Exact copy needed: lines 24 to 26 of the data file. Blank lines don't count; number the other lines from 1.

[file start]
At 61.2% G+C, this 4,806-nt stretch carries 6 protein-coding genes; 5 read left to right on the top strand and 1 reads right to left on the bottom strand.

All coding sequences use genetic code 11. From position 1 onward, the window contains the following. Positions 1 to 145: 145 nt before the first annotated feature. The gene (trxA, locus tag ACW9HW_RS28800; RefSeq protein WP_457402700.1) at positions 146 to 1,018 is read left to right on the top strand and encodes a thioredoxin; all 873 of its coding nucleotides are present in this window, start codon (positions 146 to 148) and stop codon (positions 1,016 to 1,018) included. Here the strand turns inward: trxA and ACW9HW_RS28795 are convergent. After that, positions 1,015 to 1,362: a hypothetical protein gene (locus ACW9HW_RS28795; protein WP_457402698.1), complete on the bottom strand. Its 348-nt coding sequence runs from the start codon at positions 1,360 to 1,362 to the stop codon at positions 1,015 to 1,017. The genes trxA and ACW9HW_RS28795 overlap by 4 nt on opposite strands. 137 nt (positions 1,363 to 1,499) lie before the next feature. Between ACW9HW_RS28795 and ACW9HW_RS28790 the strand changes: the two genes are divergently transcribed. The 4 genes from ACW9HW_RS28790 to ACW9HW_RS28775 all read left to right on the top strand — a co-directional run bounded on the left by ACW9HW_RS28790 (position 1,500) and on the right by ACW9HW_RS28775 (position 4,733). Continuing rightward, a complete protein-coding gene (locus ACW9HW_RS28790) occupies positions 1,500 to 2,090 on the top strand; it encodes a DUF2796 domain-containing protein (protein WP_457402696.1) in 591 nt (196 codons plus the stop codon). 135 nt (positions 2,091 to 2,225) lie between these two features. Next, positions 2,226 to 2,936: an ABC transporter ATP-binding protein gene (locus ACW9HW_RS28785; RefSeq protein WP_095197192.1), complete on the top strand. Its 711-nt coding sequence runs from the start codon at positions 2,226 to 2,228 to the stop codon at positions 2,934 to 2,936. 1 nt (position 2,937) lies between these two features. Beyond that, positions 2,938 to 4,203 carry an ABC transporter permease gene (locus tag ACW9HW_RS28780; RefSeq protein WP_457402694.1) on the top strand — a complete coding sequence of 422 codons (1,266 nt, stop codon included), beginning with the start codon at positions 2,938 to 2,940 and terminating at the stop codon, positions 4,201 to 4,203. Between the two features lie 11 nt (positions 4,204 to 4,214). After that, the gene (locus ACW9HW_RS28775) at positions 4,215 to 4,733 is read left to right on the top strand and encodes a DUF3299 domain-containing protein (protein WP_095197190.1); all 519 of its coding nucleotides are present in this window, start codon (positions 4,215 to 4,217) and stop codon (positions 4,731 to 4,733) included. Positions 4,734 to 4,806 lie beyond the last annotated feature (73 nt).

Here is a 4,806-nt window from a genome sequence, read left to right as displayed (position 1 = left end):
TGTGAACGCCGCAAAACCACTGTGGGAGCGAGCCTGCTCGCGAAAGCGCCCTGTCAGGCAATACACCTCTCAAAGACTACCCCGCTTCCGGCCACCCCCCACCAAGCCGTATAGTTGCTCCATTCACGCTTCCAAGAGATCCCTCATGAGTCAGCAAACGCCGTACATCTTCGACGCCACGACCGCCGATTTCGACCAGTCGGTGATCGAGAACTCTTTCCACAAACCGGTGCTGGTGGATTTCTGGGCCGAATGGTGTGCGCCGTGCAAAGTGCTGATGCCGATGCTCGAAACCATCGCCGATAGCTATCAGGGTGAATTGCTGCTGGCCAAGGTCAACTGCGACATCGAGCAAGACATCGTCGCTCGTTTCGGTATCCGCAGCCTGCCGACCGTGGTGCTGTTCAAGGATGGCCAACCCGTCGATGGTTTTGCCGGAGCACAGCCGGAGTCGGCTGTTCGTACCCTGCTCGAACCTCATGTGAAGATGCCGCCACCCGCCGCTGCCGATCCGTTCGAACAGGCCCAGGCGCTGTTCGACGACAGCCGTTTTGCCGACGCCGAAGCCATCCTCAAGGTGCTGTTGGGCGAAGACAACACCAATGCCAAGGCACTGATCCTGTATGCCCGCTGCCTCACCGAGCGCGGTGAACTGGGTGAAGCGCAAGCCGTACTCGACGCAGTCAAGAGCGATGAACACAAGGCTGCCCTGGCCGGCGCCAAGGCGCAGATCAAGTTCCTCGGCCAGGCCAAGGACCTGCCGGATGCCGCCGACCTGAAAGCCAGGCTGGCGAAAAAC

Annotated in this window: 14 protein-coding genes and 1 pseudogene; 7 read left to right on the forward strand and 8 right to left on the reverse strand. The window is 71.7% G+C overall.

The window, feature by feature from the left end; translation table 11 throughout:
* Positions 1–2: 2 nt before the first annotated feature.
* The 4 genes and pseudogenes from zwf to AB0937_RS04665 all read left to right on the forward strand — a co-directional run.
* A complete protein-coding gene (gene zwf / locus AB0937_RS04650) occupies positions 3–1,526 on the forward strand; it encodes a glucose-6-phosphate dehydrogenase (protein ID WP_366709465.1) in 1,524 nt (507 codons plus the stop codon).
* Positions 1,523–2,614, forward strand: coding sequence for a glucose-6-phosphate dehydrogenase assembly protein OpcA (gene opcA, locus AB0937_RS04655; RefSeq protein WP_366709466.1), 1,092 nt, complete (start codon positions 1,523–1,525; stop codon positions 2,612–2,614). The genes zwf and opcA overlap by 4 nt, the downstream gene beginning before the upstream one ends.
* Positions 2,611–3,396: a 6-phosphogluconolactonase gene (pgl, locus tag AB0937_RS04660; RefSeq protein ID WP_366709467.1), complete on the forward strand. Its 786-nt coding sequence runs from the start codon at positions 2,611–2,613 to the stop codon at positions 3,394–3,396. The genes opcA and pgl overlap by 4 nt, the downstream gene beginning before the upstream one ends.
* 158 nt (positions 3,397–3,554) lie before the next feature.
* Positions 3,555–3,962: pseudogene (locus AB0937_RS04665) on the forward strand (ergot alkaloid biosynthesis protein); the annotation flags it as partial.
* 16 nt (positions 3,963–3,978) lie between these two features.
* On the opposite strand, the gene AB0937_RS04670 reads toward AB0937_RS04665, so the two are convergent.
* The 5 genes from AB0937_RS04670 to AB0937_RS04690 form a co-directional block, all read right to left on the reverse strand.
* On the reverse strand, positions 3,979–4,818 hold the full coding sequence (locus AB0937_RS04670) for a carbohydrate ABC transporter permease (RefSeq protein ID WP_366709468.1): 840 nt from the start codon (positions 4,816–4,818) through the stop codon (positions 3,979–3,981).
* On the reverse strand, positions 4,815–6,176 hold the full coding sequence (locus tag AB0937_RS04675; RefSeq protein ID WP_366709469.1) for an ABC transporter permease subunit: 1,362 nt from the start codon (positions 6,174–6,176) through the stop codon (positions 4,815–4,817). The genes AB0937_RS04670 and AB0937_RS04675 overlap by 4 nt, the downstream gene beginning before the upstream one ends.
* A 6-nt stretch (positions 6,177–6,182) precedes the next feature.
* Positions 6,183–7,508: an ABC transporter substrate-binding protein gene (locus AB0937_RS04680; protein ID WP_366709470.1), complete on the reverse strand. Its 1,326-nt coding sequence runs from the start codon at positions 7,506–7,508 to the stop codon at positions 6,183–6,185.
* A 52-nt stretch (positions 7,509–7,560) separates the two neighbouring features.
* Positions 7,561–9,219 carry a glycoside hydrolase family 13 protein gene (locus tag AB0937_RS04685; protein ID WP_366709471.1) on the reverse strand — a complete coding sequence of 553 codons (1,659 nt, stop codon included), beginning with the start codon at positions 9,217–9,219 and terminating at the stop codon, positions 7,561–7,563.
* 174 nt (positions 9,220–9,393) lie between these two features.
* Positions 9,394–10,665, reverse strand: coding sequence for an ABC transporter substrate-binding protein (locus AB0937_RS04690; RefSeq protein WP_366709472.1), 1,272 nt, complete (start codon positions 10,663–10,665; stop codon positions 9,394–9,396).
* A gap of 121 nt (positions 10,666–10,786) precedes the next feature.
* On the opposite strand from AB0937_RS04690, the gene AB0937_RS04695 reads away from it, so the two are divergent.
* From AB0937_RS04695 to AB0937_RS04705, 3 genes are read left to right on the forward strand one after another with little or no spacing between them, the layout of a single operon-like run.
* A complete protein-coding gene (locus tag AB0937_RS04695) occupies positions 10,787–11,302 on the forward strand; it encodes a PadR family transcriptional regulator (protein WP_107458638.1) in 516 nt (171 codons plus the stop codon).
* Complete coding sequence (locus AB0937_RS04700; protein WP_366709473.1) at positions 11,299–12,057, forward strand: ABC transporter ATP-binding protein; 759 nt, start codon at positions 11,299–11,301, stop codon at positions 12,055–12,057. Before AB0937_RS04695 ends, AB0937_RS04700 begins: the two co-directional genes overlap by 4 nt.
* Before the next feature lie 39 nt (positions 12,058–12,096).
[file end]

* Positions 9,394–10,665, reverse strand: coding sequence for an ABC transporter substrate-binding protein (locus AB0937_RS04690; RefSeq protein WP_366709472.1), 1,272 nt, complete (start codon positions 10,663–10,665; stop codon positions 9,394–9,396).
* A gap of 121 nt (positions 10,666–10,786) precedes the next feature.
* On the opposite strand from AB0937_RS04690, the gene AB0937_RS04695 reads away from it, so the two are divergent.